• Kyodo

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The Kawasaki Municipal Government plans to draw up an ordinance allowing a time limit on graves in cemeteries to cope with a possible rise in the number of abandoned tombs.

The city aims to put the ordinance into effect next year, officials said, adding that the move is also expected to solve a shortage of graves stemming from the rapid graying of Japan’s population.

The ordinance will mark the first attempt by a local government to limit the time period for grave use, the Ministry of Health, Labor and Welfare said.

After spending the designated time interred at a cemetery, a person’s ashes would be brought to a joint memorial service tower or a building to house the ashes of the dead, the city officials said, citing the planned ordinance.

The ordinance would oblige public entities, including religious corporations that own cemeteries in the city, to allow citizens to choose whether to purchase tombs for permanent use — as they have done until now — or rent them for a specified period.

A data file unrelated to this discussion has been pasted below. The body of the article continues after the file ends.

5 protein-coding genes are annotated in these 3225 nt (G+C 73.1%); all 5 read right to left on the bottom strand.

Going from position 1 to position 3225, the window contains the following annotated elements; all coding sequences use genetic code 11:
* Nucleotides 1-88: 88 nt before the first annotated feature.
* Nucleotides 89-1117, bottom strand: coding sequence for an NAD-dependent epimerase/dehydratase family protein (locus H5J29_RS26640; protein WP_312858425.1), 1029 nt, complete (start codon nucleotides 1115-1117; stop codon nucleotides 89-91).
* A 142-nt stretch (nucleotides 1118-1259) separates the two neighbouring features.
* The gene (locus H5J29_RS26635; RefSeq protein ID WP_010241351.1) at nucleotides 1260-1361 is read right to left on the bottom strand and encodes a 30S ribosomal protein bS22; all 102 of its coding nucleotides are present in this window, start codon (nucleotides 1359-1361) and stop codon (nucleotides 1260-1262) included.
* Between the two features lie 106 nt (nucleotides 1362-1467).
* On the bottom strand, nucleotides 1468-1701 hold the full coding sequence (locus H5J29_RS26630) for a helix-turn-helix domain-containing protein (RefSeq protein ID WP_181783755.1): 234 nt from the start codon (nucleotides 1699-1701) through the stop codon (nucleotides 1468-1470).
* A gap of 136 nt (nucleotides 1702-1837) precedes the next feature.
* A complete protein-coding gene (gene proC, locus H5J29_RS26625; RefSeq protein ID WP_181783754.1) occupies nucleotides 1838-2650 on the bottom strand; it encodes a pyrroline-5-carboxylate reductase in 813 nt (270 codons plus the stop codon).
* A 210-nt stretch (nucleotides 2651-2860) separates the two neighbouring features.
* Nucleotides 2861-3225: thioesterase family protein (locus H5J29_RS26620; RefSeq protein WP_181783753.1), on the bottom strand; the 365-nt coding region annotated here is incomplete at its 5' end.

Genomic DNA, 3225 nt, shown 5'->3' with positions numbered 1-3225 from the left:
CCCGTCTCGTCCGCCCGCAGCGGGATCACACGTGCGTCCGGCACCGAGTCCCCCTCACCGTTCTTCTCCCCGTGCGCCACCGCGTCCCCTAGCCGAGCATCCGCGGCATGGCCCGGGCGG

The bill will be submitted to the municipal assembly in September or soon thereafter.

With the ordinance, the city will instruct religious corporations to encourage people who already own tombs to switch over to the new rental contracts.

Grave space has been a problematic issue in urban areas, and although tombs which no longer have anyone to take care for them may be cleared away pending announcement in public gazettes, such action is not often taken due to the high costs of doing so.

Last November, the then Health and Welfare Ministry showed prefectural governments and the governments of major cities a guideline on running cemeteries to promote effective use of space.

As of March 1998, Japan had 878,733 cemeteries, the health ministry said. There were about 160 in Kawasaki.

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